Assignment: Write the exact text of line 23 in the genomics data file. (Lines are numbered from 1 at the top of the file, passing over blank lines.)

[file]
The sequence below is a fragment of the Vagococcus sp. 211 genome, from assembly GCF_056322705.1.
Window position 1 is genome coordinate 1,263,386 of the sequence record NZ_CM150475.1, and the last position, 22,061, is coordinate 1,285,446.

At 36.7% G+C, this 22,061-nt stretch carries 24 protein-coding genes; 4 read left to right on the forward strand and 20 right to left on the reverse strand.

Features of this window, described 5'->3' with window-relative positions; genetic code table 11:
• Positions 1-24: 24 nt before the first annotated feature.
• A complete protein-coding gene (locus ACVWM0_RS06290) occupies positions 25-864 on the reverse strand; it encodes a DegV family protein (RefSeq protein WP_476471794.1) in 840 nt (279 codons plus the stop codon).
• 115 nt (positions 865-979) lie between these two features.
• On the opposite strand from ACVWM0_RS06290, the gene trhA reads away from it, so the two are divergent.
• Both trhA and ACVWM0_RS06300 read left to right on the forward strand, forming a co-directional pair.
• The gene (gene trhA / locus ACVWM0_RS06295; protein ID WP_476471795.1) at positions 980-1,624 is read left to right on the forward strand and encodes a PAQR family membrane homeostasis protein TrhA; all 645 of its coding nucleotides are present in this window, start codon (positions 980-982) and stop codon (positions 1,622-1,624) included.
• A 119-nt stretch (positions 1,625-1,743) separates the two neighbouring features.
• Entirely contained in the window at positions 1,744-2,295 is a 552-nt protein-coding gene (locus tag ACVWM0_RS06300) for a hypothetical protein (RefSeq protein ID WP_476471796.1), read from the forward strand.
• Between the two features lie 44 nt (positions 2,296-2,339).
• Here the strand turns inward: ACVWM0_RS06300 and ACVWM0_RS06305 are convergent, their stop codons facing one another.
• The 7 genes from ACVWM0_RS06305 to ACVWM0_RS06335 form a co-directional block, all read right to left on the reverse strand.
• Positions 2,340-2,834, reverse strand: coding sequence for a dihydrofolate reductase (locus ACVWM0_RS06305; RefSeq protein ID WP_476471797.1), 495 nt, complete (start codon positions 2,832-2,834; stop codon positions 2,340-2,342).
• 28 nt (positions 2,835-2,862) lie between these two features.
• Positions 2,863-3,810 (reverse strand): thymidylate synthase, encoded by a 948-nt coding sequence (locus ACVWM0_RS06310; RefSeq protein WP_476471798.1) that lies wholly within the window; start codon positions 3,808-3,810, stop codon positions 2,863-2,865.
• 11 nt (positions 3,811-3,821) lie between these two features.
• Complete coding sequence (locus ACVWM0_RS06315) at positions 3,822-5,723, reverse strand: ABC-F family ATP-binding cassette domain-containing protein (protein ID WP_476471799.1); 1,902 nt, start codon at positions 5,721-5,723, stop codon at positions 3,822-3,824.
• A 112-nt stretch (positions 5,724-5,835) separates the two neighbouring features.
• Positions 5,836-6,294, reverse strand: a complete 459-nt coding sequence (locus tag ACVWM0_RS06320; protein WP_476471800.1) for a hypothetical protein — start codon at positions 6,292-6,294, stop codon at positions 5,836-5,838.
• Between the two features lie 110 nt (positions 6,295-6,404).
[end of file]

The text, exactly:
• Between the two features lie 110 nt (positions 6,295-6,404).